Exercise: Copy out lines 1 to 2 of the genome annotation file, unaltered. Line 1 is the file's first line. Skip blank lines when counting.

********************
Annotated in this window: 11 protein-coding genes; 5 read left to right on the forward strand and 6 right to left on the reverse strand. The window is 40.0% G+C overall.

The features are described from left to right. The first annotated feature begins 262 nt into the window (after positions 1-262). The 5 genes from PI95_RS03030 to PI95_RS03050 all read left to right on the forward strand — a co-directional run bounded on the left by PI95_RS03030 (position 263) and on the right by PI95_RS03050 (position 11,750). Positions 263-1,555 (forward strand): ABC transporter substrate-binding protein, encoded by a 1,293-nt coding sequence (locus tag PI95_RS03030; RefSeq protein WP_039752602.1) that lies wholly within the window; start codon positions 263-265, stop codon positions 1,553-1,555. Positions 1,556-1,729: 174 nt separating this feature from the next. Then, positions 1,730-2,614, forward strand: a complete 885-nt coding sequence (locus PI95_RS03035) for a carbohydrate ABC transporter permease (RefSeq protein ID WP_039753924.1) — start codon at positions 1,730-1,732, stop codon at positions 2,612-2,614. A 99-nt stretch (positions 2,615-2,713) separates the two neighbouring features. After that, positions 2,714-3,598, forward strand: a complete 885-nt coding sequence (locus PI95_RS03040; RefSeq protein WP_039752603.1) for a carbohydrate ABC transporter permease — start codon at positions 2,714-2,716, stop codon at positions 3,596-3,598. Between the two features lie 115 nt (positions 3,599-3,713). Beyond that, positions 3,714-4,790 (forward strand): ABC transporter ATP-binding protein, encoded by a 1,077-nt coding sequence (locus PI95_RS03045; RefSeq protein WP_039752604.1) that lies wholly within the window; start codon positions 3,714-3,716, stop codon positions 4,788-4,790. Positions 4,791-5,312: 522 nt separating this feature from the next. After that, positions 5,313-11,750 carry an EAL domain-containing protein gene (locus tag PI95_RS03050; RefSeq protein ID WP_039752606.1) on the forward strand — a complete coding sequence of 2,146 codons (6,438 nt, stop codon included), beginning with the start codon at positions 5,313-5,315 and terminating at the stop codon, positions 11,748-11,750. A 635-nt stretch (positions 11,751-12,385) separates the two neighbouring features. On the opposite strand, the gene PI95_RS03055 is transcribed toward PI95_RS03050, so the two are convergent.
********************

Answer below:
Annotated in this window: 11 protein-coding genes; 5 read left to right on the forward strand and 6 right to left on the reverse strand. The window is 40.0% G+C overall.

The features are described from left to right. The first annotated feature begins 262 nt into the window (after positions 1-262). The 5 genes from PI95_RS03030 to PI95_RS03050 all read left to right on the forward strand — a co-directional run bounded on the left by PI95_RS03030 (position 263) and on the right by PI95_RS03050 (position 11,750). Positions 263-1,555 (forward strand): ABC transporter substrate-binding protein, encoded by a 1,293-nt coding sequence (locus tag PI95_RS03030; RefSeq protein WP_039752602.1) that lies wholly within the window; start codon positions 263-265, stop codon positions 1,553-1,555. Positions 1,556-1,729: 174 nt separating this feature from the next. Then, positions 1,730-2,614, forward strand: a complete 885-nt coding sequence (locus PI95_RS03035) for a carbohydrate ABC transporter permease (RefSeq protein ID WP_039753924.1) — start codon at positions 1,730-1,732, stop codon at positions 2,612-2,614. A 99-nt stretch (positions 2,615-2,713) separates the two neighbouring features. After that, positions 2,714-3,598, forward strand: a complete 885-nt coding sequence (locus PI95_RS03040; RefSeq protein WP_039752603.1) for a carbohydrate ABC transporter permease — start codon at positions 2,714-2,716, stop codon at positions 3,596-3,598. Between the two features lie 115 nt (positions 3,599-3,713). Beyond that, positions 3,714-4,790 (forward strand): ABC transporter ATP-binding protein, encoded by a 1,077-nt coding sequence (locus PI95_RS03045; RefSeq protein WP_039752604.1) that lies wholly within the window; start codon positions 3,714-3,716, stop codon positions 4,788-4,790. Positions 4,791-5,312: 522 nt separating this feature from the next. After that, positions 5,313-11,750 carry an EAL domain-containing protein gene (locus tag PI95_RS03050; RefSeq protein ID WP_039752606.1) on the forward strand — a complete coding sequence of 2,146 codons (6,438 nt, stop codon included), beginning with the start codon at positions 5,313-5,315 and terminating at the stop codon, positions 11,748-11,750. A 635-nt stretch (positions 11,751-12,385) separates the two neighbouring features. On the opposite strand, the gene PI95_RS03055 is transcribed toward PI95_RS03050, so the two are convergent.